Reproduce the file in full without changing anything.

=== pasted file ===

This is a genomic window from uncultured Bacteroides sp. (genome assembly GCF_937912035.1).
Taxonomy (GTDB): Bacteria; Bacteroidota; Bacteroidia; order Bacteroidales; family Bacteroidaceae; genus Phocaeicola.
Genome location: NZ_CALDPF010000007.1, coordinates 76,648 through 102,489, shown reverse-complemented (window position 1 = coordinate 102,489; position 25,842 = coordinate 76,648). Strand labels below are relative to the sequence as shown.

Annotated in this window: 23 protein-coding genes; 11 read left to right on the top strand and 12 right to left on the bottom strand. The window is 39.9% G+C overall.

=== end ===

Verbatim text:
This is a genomic window from uncultured Bacteroides sp. (genome assembly GCF_937912035.1).
Taxonomy (GTDB): Bacteria; Bacteroidota; Bacteroidia; order Bacteroidales; family Bacteroidaceae; genus Phocaeicola.
Genome location: NZ_CALDPF010000007.1, coordinates 76,648 through 102,489, shown reverse-complemented (window position 1 = coordinate 102,489; position 25,842 = coordinate 76,648). Strand labels below are relative to the sequence as shown.

Annotated in this window: 23 protein-coding genes; 11 read left to right on the top strand and 12 right to left on the bottom strand. The window is 39.9% G+C overall.